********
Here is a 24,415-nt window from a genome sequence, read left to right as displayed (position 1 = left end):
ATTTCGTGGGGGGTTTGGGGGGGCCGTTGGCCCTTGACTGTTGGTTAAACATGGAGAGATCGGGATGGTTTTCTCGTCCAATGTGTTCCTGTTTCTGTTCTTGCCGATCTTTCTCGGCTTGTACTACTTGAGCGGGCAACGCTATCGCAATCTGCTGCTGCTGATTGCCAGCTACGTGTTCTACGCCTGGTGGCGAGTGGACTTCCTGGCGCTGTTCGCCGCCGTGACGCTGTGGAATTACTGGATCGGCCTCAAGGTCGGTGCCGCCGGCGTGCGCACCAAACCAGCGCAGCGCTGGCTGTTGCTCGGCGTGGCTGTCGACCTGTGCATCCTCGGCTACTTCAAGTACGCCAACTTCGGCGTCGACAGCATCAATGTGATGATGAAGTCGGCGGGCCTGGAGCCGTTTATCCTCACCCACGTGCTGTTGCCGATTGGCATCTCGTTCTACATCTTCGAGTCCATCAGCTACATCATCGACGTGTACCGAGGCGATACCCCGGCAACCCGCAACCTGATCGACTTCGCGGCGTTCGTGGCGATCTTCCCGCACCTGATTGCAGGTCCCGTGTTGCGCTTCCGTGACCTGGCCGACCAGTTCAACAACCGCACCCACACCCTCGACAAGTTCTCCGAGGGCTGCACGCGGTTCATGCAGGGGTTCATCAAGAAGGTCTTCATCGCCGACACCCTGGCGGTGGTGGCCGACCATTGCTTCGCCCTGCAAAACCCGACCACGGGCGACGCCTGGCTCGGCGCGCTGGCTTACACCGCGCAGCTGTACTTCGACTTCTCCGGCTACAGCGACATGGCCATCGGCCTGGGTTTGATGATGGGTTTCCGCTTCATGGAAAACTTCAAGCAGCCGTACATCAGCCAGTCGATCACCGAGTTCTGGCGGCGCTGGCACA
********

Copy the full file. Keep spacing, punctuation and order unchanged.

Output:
Here is a 24,415-nt window from a genome sequence, read left to right as displayed (position 1 = left end):
ATTTCGTGGGGGGTTTGGGGGGGCCGTTGGCCCTTGACTGTTGGTTAAACATGGAGAGATCGGGATGGTTTTCTCGTCCAATGTGTTCCTGTTTCTGTTCTTGCCGATCTTTCTCGGCTTGTACTACTTGAGCGGGCAACGCTATCGCAATCTGCTGCTGCTGATTGCCAGCTACGTGTTCTACGCCTGGTGGCGAGTGGACTTCCTGGCGCTGTTCGCCGCCGTGACGCTGTGGAATTACTGGATCGGCCTCAAGGTCGGTGCCGCCGGCGTGCGCACCAAACCAGCGCAGCGCTGGCTGTTGCTCGGCGTGGCTGTCGACCTGTGCATCCTCGGCTACTTCAAGTACGCCAACTTCGGCGTCGACAGCATCAATGTGATGATGAAGTCGGCGGGCCTGGAGCCGTTTATCCTCACCCACGTGCTGTTGCCGATTGGCATCTCGTTCTACATCTTCGAGTCCATCAGCTACATCATCGACGTGTACCGAGGCGATACCCCGGCAACCCGCAACCTGATCGACTTCGCGGCGTTCGTGGCGATCTTCCCGCACCTGATTGCAGGTCCCGTGTTGCGCTTCCGTGACCTGGCCGACCAGTTCAACAACCGCACCCACACCCTCGACAAGTTCTCCGAGGGCTGCACGCGGTTCATGCAGGGGTTCATCAAGAAGGTCTTCATCGCCGACACCCTGGCGGTGGTGGCCGACCATTGCTTCGCCCTGCAAAACCCGACCACGGGCGACGCCTGGCTCGGCGCGCTGGCTTACACCGCGCAGCTGTACTTCGACTTCTCCGGCTACAGCGACATGGCCATCGGCCTGGGTTTGATGATGGGTTTCCGCTTCATGGAAAACTTCAAGCAGCCGTACATCAGCCAGTCGATCACCGAGTTCTGGCGGCGCTGGCACA